Weddings are hard to plan. Understatement of the year. Needless to say, my mom and I are planning my wedding from scratch with the help of my MOH and future mother in law. I have been so consumed with planning,researching, planning, etc. that I have found little time and energy to begin a new project. Not only that, but the rushed--almost frantic--knit for Jess and Ty for their shower (a slouchy alpaca beanie and fetching fingerless mits in five days-which came out perfectly and much loved)has made me desire a short knit break. Not for long though. I have two skeins of lush cashmere Tahki Stacy Charles waiting to be knit into my mom's lace shawl for Ty and Jess' wedding mid April. I'll be starting this this week. Wish me luck. This is my first attempt at knitting with such a fine yarn. BTW: here are some pictures of Jess's berry red fetching mitts:
Monday, March 15, 2010
Sunday, March 7, 2010
Friday, March 5, 2010
On a recent, post-op trip to the Hoover Dam (Doc says I should get out and be active...) my mom and I came across one hell of a yarn shop. Nestled cozily in the heart of Boulder City, Nevada's antique "district" lies a craft store---the name escapes me at the moment. The store was boxy and resides in an antiquated retail complex perhaps 40-50 years old. Yes-allow those images of the quaint little yarn store you frequent each Saturday to slip away. This was not your average knit shop. Let me explain:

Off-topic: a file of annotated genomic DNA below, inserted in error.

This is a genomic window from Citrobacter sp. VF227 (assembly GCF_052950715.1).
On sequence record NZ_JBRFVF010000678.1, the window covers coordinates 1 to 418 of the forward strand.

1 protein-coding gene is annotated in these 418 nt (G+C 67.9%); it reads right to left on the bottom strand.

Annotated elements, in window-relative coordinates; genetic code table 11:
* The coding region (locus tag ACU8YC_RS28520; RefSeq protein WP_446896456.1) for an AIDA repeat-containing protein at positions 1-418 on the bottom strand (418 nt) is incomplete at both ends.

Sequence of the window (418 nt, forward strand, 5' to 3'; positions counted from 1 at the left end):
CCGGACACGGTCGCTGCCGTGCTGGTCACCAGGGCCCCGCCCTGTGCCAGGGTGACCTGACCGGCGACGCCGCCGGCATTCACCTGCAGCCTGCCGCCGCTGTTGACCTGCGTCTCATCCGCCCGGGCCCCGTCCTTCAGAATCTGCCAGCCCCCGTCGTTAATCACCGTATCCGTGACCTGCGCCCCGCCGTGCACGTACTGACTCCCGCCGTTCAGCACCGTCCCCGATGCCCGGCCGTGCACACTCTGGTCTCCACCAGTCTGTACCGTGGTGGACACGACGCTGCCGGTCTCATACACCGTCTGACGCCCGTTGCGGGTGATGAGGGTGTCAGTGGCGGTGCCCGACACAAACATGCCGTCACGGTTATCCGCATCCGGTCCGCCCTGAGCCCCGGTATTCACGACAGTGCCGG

As you open the glass door between two protruding glass display windows, bells jingle and the overwhelming aroma of age and must is nearly unsettling. The store is disheveled and unkempt. Craft supplies pour from the walls and shelves, peeking out from around nooks and crannies created by leaning craft books and boxes of fabrics and linings. Nothing seems truly organized, but the pleasant old woman sitting on a small wicker bench near the back greets you with a welcoming smile, letting you know that she is open for business. She is knitting--socks from the looks of it---and is completely surrounded by yarn, magazines, books, knitting needles, boxes of buttons, and any other indiscriminate objects you may find in a craft store. It is amazing. But the best part lay just beyond the lady and her wicker perch. In a backroom, which appeared to be off limits, but fortunately was not, were stored boxes and boxes, shelves, and shelves of yarn. Nothing was organized, but everything was accessible. She told us to snoop through whatever we like. Take our time and have fun. We did indeed. Beautiful, vibrant skeins of yarn were everywhere-bulging from boxes and hanging over shelves. I would have never guessed that such a place would hide such treasures. Needless to say, I made some purchases. Lesson learned here: Never judge an old craft store by its initial impression...they may just surprise you.